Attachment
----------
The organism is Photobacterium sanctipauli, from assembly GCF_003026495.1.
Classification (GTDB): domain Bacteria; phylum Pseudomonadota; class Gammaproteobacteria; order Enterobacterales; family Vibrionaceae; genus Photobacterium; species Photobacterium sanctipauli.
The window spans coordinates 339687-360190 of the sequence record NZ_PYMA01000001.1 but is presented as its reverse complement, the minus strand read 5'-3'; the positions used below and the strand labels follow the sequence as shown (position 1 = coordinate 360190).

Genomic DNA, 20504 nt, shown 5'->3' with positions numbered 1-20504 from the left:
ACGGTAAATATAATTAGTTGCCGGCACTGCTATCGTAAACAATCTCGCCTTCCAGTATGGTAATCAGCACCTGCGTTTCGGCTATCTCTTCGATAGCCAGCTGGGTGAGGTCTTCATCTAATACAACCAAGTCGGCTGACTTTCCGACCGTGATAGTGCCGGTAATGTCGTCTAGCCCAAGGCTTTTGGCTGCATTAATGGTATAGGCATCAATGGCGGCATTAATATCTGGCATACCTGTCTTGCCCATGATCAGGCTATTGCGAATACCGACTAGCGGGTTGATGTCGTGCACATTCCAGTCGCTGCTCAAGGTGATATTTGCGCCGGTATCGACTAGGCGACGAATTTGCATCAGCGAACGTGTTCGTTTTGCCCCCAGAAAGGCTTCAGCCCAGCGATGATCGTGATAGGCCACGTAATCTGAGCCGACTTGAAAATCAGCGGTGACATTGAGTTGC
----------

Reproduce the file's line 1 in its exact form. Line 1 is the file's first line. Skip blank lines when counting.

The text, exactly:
The organism is Photobacterium sanctipauli, from assembly GCF_003026495.1.